Resident starts petition to bring Meriden budget to referendum 

Resident starts petition to bring Meriden budget to referendum 

reporter photo

MERIDEN —  No one is happy about the looming tax increase, but one resident is actually trying to do something about it.

Michael Carabetta has been busy soliciting signatures for a petition to bring the budget, narrowly adopted by the City Council Monday with a tie-breaking vote from Mayor Kevin Scarpati, to referendum. Carabetta is hoping to prevent the tax increase that is needed for the approved budget. 

The $198.1-million spending plan includes a 41.78 mill rate, a 4.66 percent increase over the current fiscal year. For the average city homeowner, that means paying an additional $208 in annual taxes. 

”After last year’s spending increase and the proposed spending increase for this year, people are tired of it,” Carabetta said. ”In the past we’ve always said what are we going to do? This year there is something we can do.” 

Carabetta needs 2,733 signatures, 10 percent of registered voters, by 4 p.m. on June 20 to force a referendum vote on the budget. If Carabetta is able to gather enough signatures, a referendum would need to occur within 30 days.

Acting City Manager Ken Morgan previously said a referendum could cost the city up to $30,000 and doubted it would result in much change to the budget.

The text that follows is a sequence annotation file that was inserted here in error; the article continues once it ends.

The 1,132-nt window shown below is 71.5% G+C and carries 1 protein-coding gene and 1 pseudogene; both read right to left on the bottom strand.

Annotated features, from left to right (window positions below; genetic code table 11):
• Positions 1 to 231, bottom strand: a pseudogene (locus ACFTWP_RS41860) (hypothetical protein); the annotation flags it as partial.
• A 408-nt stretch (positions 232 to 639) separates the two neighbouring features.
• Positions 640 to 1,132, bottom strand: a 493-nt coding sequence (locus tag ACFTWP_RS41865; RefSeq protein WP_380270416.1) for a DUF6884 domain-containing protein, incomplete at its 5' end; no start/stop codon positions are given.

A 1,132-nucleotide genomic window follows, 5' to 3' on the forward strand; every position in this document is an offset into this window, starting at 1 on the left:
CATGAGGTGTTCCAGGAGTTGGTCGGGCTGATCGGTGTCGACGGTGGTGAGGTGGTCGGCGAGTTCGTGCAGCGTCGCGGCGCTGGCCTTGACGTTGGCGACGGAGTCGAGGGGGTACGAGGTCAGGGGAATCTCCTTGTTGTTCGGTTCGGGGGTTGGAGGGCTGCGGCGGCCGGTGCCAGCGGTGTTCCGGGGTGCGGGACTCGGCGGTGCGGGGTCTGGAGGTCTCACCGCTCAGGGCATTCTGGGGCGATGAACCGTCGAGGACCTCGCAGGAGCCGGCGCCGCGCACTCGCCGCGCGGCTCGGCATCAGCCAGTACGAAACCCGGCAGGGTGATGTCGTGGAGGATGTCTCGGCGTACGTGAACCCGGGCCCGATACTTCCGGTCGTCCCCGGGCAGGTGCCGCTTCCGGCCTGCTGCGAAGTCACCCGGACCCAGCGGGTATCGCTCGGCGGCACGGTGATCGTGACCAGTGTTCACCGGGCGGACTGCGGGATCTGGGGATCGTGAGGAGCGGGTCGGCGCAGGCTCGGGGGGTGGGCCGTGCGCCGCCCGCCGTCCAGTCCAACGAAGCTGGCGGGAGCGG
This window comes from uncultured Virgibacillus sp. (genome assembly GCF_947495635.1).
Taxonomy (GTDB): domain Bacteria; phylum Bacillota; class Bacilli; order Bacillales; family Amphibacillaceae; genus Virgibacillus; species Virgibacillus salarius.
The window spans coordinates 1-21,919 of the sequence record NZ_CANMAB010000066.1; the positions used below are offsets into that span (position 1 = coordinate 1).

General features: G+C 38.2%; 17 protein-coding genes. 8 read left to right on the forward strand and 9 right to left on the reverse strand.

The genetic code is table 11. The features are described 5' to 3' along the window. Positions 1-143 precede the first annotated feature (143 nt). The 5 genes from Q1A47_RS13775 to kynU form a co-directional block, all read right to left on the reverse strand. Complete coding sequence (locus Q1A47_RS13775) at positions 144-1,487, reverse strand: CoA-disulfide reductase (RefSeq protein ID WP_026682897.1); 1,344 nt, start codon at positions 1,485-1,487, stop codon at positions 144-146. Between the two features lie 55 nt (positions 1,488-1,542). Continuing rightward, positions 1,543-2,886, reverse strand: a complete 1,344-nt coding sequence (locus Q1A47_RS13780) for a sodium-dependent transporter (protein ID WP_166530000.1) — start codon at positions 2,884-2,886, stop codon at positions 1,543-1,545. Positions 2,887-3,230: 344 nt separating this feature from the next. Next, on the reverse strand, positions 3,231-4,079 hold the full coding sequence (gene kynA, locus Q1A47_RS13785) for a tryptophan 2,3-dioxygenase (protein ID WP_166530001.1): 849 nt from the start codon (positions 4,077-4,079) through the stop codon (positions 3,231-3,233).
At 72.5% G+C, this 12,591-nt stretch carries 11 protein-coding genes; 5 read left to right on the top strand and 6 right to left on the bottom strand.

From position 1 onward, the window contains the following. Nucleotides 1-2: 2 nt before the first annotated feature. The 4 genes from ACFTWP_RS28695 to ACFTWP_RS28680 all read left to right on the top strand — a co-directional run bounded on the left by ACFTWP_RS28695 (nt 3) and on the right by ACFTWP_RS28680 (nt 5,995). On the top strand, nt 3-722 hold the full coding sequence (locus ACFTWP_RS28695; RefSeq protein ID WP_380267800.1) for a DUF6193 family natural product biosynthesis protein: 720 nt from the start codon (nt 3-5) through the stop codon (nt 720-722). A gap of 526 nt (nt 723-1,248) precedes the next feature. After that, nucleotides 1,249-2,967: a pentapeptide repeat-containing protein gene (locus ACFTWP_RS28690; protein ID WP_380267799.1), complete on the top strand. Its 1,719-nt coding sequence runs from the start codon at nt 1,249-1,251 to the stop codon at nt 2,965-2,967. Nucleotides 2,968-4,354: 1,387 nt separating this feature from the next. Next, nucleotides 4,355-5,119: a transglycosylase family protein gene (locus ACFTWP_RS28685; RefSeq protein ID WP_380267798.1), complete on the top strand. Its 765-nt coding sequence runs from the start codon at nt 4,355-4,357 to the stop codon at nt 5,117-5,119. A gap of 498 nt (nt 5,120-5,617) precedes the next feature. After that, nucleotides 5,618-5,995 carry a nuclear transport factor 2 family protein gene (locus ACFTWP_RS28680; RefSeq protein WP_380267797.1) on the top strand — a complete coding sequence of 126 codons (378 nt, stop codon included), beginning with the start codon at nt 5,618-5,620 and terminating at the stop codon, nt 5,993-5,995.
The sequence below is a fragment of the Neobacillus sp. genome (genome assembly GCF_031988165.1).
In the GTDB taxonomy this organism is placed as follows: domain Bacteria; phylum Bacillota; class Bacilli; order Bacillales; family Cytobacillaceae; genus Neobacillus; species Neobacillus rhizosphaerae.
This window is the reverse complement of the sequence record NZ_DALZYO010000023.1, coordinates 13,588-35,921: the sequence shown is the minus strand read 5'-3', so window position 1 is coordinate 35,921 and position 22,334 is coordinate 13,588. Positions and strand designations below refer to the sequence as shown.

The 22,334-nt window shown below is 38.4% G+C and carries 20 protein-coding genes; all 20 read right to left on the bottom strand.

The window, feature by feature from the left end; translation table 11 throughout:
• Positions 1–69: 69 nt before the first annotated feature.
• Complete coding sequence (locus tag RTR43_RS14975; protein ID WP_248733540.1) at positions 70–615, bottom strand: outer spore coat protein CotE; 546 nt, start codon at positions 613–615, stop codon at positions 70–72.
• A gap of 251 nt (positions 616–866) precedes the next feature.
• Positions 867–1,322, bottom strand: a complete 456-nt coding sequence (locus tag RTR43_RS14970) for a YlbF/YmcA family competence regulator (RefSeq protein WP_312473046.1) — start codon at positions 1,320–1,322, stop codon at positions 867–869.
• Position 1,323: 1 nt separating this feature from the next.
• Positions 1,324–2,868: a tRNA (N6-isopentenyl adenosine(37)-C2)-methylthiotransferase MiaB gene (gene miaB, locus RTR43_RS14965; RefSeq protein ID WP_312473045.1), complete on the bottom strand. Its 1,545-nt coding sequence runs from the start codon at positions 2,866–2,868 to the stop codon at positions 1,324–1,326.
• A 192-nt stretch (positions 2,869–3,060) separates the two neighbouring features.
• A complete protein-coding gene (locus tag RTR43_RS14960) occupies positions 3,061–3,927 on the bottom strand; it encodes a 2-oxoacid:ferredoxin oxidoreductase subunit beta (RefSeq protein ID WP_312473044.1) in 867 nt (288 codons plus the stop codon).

Carabetta picked up copies of the petition Tuesday at City Hall and has spent two days soliciting signatures from residents at Hubbard Park, Baldwin Pond and Maloney’s Pub. He has already gathered well over 100 signatures and said so far residents have shown nothing but “overwhelming support.” 

“In meeting all of these people and talking about how hard this is for them…I have heard so many heartbreaking stories about how people are stuck here or many are leaving, ‘for sale’ signs up on their house because it’s too much,” Carabetta said. 

Helping Carabetta has been resident Sharon Milano, who said people have been eager to get involved in the effort. 

“It’s been amazing. People are just coming out of the woodwork,” Milano said. “Everyone is taking sheets and going and canvassing their own neighborhoods.”

Among those who have signed is Republican Councilor Dan Brunet, who said he supported the petition due to his displeasure in the budget. 

"I appreciate their effort and I believe in their cause," Brunet said. "I think it's an opportunity for the public to have a vote on the situation, not just merely city councilors.”

However, Democrat David Lowell, who helms the Council’s Majority Party, said he would not be signing.

“I respect what he’s doing,” Lowell said. “I believe in the process we went through… Based on what I know, I think the process has worked as it was intended to work.” 

Democrat Larue Graham, who voted against the proposed budget, said he would also not be giving his signature.

“I feel like the budget was already discussed,” Graham said. “ We vetted the budget fairly. We did cut some parts. Is it to the level that I would want? No, it isn’t, but as a Council we made a decision, so I have to move on.”

Those hoping to learn more about the petition or get involved can email Carabetta at or join the Facebook Group, “Meriden 2018 People Against Budget Increase.”

Twitter: @LeighTaussRJ


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